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Protest: a matter of human rights

This week sees the launch of our partnership project with human rights organisations CELS and INCLO, with support from the ACLU, looking at why protest is fundamental for human rights and democratic society, and what can be done to protect the right to protest.

The Right to Protest


A partnership project examining the power of protest

This week, 2–6 October 2017, sees the launch of our Right to Protest partnership project. Every day this week we’ll be publishing new content as part of the project. 

On Monday we published: a piece by Richard Youngs examining the rise in large-scale protests around the world; an interview with Black Lives Matter activist and lawyer Justin Hansford, on the role of protest in the Black Lives Matter movement; and an article about the protests that have recently been taking place in Argentina following the disappearance of Santiago Maldonado.

On Tuesday, the focus was on women's protest: we published an article on the Mothers of Plaza de Mayo protest movement in Argentina; a photo essay on women’s protest movements around the world; and a piece on Non Una di Menothe women's rights protest movement that began in Argentina and is now growing worldwide.

Wednesday's focus was crowd-control weapons, with our lead feature an interview with Israeli photojournalist Tali Mayer, who has worked with the the Association for Civil Rights in Israel (ACRI) to document Palestinians injured by crowd-control bullets in East Jerusalem. Professor of Human Rights Law Christof Heyns suggests how states should manage protest and unrest and INCLO's report Lethal in Disguise explains the health consequences of crowd-control weapons and why use of these weapons should be much more tightly regulated. 

On Thursday we looked at state surveillance in relation to protest, with an interview with Ramy Raoof, a digital security researcher in Egypt. And on Friday the focus was on Brazil, with an article on indigenous protest under President Temer and in the face of attack by the agribusiness and mining industries.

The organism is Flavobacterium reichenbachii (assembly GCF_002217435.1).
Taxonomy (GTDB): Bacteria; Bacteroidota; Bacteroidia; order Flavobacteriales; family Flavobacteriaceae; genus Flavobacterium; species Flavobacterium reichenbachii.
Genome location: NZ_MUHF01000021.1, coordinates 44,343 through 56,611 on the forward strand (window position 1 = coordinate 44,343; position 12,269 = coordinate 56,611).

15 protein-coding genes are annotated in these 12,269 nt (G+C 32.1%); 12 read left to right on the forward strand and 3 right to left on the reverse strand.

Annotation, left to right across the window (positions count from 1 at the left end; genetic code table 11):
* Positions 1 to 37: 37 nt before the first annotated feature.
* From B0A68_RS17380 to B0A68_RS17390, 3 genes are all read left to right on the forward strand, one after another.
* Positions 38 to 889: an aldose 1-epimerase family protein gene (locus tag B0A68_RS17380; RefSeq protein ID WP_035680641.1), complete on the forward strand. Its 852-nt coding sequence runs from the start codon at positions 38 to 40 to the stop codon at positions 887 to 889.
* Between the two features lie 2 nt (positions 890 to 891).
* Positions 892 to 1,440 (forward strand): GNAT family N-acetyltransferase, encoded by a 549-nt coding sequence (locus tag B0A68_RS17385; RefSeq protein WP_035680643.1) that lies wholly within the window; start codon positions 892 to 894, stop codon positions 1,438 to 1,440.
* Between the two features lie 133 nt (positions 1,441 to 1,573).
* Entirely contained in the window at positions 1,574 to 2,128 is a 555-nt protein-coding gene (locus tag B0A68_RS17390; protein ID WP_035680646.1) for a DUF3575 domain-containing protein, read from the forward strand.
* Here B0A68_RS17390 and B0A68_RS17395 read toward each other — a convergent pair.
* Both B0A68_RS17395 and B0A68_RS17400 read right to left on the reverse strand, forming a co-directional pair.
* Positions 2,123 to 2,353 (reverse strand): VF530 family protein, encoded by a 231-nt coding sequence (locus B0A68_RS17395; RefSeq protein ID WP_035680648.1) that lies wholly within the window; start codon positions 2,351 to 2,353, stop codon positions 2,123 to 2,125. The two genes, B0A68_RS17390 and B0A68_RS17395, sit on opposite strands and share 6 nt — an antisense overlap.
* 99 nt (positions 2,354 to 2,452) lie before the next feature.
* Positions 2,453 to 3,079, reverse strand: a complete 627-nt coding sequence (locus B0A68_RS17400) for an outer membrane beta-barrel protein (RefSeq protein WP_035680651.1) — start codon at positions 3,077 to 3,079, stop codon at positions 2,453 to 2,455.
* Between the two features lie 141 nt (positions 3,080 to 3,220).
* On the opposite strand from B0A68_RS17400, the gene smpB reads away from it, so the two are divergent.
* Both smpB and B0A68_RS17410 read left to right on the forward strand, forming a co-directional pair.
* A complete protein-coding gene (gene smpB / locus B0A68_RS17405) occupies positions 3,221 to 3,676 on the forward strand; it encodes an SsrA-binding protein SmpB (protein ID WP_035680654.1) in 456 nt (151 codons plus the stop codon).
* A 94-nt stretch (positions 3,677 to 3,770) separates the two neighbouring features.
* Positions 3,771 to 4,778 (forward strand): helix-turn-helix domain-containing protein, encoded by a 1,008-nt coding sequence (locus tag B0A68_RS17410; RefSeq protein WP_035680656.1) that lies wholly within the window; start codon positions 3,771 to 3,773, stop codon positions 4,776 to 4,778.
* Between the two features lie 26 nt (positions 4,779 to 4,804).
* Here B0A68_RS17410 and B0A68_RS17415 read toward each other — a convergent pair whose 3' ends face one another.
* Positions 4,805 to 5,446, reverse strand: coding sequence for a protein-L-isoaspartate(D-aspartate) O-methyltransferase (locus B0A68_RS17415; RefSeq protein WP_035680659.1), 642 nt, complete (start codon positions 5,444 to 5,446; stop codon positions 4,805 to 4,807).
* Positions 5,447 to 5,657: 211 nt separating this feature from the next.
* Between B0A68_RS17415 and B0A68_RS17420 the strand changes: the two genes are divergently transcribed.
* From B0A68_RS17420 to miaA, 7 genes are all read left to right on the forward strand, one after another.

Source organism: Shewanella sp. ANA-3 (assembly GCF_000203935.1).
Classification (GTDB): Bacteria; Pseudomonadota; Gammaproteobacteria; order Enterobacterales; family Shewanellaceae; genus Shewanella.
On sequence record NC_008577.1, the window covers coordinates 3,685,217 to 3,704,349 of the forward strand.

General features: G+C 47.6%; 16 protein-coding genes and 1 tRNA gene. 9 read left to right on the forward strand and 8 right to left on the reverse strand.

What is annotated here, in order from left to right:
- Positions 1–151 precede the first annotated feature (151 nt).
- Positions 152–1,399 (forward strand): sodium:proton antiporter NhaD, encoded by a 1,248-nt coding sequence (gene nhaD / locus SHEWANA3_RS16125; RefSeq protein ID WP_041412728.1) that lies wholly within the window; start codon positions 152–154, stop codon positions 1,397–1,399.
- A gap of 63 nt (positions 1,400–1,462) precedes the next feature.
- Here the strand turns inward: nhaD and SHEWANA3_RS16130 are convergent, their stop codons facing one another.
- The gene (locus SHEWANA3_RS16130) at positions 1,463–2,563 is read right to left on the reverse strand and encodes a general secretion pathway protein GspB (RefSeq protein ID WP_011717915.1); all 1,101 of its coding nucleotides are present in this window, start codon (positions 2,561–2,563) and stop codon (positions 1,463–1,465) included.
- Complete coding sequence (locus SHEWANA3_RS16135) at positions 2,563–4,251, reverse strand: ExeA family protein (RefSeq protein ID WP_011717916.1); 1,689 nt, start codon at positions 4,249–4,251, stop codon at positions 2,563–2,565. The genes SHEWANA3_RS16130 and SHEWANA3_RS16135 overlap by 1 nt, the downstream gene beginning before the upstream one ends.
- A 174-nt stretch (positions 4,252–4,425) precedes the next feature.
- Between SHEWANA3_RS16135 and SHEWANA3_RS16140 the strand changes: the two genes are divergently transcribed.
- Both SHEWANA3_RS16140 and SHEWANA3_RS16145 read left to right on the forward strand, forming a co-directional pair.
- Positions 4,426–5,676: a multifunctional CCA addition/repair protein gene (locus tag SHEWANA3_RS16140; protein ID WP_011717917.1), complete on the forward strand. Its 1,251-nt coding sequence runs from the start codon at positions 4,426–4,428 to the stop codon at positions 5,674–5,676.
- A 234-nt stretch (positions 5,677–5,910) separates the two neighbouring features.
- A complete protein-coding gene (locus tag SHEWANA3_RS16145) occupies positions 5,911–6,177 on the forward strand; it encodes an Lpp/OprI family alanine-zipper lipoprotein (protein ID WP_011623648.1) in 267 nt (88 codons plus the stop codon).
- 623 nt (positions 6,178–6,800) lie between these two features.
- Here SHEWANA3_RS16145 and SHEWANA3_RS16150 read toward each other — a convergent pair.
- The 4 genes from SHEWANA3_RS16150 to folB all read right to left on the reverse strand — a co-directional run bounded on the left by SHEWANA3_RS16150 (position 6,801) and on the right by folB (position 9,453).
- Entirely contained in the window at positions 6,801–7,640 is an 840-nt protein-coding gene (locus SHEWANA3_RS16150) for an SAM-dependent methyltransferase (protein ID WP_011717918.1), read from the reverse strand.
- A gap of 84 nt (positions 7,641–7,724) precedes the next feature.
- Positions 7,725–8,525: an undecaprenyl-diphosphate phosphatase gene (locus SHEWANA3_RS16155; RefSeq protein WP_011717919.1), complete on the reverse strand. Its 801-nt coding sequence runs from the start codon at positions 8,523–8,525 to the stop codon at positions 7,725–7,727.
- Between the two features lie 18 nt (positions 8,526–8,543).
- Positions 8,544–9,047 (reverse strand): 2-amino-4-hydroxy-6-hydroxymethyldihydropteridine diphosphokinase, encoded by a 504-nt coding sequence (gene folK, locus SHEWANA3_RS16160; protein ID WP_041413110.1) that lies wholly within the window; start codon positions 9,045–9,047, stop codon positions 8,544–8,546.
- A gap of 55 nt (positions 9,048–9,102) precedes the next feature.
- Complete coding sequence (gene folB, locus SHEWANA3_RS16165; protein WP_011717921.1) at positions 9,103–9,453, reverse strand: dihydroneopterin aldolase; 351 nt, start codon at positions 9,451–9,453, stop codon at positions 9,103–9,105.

Public mobilisations, social protest and human rights are intertwined. Firstly because people generally take to the streets to reject state violence and protest against violations of their rights: to land, to food, to work, to housing, to religious freedom, and so on. Secondly, the act of protest itself entails exercising rights, such as to freedom of expression and the rights of assembly, petition and dissent. Democracies are enriched by protests because of their expressive nature, but also their deliberative and confrontational tone.

A third and final reason is because state intervention in public mobilisations often ends up violating the rights to integrity, health and – in the most extreme cases – to life. Demonstrators also risk their liberty since they may be arbitrarily detained or subject to criminal proceedings for behavior directly related to protesting. The extent to which governments threaten – or protect – the rights of demonstrators reveals the democratic or authoritarian nature of state response.

The aims of the project

Given these factors, social protests are a privileged scenario for the intervention of national human rights organisations. CELS (Center for Legal and Social Studies) and INCLO (International Network of Civil Liberties Organizations) have engaged in this editorial partnership with openDemocracy – with support from the ACLU (American Civil Liberties Union) – to forge a common space for exploring the many links between human rights and social protest, with expert, academic and activist contributors.

Our aim is to bring together voices that don’t often interact, either because they belong to different fields of work or intervention, or due to geographical distances and/or the segmentation of debates in the global north and south. Or simply because the ideas are not translated into other languages.

For all these reasons, we hope the partnership will serve as a shared platform to present and exchange ideas among a heterogeneous group of actors from different parts of the world. The six-month project will address topics arising in the Americas and other regions, including the use of crowd control weapons, the Black Lives Matter movement, protests by women and students, rural conflicts, and the impact of digital surveillance.

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